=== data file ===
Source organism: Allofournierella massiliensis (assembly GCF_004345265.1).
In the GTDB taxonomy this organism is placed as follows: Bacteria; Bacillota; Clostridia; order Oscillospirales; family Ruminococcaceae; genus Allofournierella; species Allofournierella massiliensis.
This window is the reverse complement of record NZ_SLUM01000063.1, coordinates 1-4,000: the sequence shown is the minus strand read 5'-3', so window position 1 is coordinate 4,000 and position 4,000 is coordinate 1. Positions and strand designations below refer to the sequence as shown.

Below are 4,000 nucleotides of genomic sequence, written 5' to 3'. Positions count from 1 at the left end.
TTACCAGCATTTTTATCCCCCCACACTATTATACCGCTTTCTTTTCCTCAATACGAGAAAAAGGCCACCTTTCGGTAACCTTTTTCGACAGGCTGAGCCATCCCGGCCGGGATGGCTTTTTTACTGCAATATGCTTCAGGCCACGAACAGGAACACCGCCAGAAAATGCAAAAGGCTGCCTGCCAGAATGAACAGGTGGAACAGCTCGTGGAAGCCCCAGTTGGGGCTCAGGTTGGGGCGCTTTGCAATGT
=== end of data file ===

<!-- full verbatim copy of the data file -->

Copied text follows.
Source organism: Allofournierella massiliensis (assembly GCF_004345265.1).
In the GTDB taxonomy this organism is placed as follows: Bacteria; Bacillota; Clostridia; order Oscillospirales; family Ruminococcaceae; genus Allofournierella; species Allofournierella massiliensis.
This window is the reverse complement of record NZ_SLUM01000063.1, coordinates 1-4,000: the sequence shown is the minus strand read 5'-3', so window position 1 is coordinate 4,000 and position 4,000 is coordinate 1. Positions and strand designations below refer to the sequence as shown.

Below are 4,000 nucleotides of genomic sequence, written 5' to 3'. Positions count from 1 at the left end.
TTACCAGCATTTTTATCCCCCCACACTATTATACCGCTTTCTTTTCCTCAATACGAGAAAAAGGCCACCTTTCGGTAACCTTTTTCGACAGGCTGAGCCATCCCGGCCGGGATGGCTTTTTTACTGCAATATGCTTCAGGCCACGAACAGGAACACCGCCAGAAAATGCAAAAGGCTGCCTGCCAGAATGAACAGGTGGAACAGCTCGTGGAAGCCCCAGTTGGGGCTCAGGTTGGGGCGCTTTGCAATGT